Using NSAIDs Tied to Risk of Heart Failure in Patients with Type 2 Diabetes

Used to treat a variety of concerns and found in many medicine cabinets, new research indicates that nonsteroidal anti-inflammatory drugs may pose a risk to patients with type 2 diabetes.

Short-term use of nonsteroidal anti-inflammatory drugs (NSAIDs) could increase the likelihood of experience a first-time heart failure hospitalization among patients with type 2 diabetes, according to a new study presented at the European Society of Cardiology (ESC) Congress 2022.

With NSAIDs, including ibuprofen, among the most commonly used medications, results of the study, which indicate use was associated with a more than 40% increase in the likelihood of a first-time heart failure hospitalization, raise a red flag related to use of these agents in patients with type 2 diabetes.

“In our study, approximately one in six patients with type 2 diabetes claimed at least one NSAID prescription within one year,” said lead investigator Anders Holt, MD, of Copenhagen University Hospital, Denmark, in a statement from the ESC. ”In general, we always recommend that patients consult their doctor before starting a new medication, and with results from this study we hope to help doctors mitigate risk if prescribing NSAIDs.”

Presented as part of the ESC Congress 2022, which is held in-person for the first time since 2019, the present study was designed by Holt and a team of colleagues from institutions in Denmark and United Kingdom to investigate associations between short-term NSAID use and risk of heart failure in the wake of recent data linking NSAID use to development of heart failure. With this in mind, investigators designed an observational study leveraging data from Danish registers to identify patients diagnosed with type 2 diabetes from 1998-2018. To mitigate confounding investigators using a case-crossover design where each patient acted as their own control to estimate associations between short-term NSAID use and the risk of first-time heart failure hospitalization.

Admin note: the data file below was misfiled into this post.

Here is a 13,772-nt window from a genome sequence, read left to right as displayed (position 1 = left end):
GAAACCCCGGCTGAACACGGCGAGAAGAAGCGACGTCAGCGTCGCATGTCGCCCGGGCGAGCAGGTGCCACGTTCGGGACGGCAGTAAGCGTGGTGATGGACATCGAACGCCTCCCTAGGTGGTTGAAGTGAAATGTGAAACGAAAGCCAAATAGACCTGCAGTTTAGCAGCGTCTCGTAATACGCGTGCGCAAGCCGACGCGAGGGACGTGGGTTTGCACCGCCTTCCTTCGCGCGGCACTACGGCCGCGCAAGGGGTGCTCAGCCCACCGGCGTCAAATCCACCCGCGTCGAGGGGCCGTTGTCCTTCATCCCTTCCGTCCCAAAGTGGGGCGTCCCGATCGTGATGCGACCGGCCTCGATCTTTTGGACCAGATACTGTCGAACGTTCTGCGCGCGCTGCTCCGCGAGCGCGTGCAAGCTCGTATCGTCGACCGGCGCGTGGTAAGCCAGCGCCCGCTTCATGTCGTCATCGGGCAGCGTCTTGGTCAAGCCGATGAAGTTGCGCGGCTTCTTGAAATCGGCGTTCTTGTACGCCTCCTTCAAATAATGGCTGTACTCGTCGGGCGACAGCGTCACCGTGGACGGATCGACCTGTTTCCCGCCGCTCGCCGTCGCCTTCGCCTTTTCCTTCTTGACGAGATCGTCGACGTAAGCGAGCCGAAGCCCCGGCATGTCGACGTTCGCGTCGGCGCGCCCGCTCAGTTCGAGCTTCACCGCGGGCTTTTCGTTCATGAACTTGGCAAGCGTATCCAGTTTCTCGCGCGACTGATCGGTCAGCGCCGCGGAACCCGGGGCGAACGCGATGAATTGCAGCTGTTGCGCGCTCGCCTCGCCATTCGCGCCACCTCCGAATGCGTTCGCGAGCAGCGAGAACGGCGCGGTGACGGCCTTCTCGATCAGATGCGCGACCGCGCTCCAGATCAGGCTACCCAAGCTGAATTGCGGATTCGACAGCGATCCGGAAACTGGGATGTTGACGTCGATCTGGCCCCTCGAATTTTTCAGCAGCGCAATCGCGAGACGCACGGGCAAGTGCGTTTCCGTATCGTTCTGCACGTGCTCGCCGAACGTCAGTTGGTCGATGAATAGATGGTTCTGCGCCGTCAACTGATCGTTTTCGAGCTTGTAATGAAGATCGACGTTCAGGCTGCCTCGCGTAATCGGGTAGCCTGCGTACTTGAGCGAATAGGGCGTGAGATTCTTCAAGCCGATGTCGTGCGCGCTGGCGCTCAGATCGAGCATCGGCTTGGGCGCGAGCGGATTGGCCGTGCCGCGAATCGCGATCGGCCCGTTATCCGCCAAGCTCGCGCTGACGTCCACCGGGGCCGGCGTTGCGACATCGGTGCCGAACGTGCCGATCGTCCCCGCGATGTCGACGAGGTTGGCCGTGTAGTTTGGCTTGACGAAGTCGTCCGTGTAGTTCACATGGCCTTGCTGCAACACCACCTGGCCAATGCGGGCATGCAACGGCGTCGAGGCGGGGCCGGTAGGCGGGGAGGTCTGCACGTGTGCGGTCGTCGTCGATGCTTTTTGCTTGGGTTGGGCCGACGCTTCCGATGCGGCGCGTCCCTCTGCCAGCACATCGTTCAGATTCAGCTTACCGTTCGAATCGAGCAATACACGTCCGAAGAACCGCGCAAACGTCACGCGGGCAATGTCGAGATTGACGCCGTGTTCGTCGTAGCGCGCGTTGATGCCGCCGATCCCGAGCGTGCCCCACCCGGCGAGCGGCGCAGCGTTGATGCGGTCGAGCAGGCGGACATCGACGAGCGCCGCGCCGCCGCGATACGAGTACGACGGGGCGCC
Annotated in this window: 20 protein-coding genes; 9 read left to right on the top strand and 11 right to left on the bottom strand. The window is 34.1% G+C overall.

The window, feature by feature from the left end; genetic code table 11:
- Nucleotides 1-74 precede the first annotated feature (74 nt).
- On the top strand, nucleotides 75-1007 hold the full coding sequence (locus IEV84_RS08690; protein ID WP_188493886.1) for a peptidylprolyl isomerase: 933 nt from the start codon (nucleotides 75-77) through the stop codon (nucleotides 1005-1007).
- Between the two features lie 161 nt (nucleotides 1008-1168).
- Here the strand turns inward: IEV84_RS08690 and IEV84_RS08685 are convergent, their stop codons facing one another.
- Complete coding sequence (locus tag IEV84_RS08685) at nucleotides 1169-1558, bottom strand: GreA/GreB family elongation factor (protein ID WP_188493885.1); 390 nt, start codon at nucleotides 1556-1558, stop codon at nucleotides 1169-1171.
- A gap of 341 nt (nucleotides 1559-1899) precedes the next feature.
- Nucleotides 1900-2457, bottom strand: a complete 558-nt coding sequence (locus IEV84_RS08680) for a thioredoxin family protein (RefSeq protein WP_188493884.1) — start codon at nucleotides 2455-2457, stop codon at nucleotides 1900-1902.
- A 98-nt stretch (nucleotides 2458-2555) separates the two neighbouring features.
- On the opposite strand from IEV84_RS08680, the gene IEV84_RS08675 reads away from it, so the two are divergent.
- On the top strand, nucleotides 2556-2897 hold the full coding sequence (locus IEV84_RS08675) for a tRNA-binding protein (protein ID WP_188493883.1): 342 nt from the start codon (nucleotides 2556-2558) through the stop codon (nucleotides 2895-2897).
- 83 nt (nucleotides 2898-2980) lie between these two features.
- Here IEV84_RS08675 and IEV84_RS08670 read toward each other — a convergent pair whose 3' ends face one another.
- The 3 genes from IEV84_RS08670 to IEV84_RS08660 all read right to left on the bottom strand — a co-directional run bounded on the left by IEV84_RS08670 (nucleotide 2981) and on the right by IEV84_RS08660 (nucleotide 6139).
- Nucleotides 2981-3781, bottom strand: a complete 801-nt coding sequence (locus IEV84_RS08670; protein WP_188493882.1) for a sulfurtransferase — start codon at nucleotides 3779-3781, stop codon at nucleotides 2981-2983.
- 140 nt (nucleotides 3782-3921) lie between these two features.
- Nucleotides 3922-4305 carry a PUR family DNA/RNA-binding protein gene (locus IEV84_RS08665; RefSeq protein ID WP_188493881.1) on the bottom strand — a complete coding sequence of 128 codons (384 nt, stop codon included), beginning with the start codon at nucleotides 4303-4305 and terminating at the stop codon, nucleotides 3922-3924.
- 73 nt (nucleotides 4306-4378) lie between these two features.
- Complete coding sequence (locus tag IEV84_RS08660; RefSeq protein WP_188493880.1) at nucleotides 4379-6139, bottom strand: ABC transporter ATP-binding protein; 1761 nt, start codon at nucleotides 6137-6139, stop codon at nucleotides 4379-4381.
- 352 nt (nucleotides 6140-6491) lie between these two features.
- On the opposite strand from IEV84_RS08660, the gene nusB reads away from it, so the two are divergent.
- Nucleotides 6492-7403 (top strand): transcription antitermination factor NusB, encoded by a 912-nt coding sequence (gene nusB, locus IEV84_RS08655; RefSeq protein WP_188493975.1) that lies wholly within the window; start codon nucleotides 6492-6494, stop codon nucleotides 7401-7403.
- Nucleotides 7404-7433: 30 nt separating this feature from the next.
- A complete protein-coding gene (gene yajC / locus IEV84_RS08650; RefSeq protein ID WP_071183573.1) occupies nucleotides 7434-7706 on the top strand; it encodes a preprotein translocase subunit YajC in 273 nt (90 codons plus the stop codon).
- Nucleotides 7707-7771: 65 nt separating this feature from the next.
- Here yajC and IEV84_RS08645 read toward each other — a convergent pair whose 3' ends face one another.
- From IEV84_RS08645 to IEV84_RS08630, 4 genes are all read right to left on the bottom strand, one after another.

From their search investigates identified 331,189 patients with type 2 diabetes and without a history of heart failure or rheumatological conditions. This cohort had a mean age of 62 years, 44% were women, and 16% claimed at least 1 NSAID prescription, with 3% claiming 3 or more prescriptions. Overall, 12.2% reported use of ibuprofen, 3.3% used diclofenac, 0.9% used naproxen, and 0.4% use celecoxib. The follow-up lasted a median of 5.85 years and, during that period, 23,308 patients experienced a first-time heart failure hospitalization.

Upon analysis, results indicated NSAID use was associated with an elected risk of first-time heart failure hospitalization within 120 days (OR, 1.43 [95% CI, 1.27-1.63]). When assessing individual NSAIDs, results indicated the risk of heart failure hospitalization was observed for use of diclofenac (OR, 1.48 [95% CI, 1.10-2.00]) and ibuprofen (OR, 1.46 [95% CI, 1.26-1.69]), but not with celecoxib and naproxen, which investigators noted could be a result of the small sample size for these NSAIDs. Investigators pointed out the association between NSAID use and risk of heart failure was not observed in patients with an HbA1c of 6.5% or less. However, strong associations were observed for those aged older than 65 years and among those considered very infrequent or new users of NSAIDs.

“This was an observational study and we cannot conclude that NSAIDs cause heart failure in patients with type 2 diabetes. However, the results suggest that a potential increased risk of heart failure should be taken into account when considering the use of these medications. On the contrary, the data indicate that it may be safe to prescribe short-term NSAIDs for patients below 65 years of age and those with well-controlled diabetes,” Holt added.

This study, “Risk of Heart Failure Following Short-Term Non-Steroidal Anti-Inflammatory Drug Use in Patients with Type 2 Diabetes,” was presented at ESC Congress 2022.

This article originally appeared on Endocrinology Network.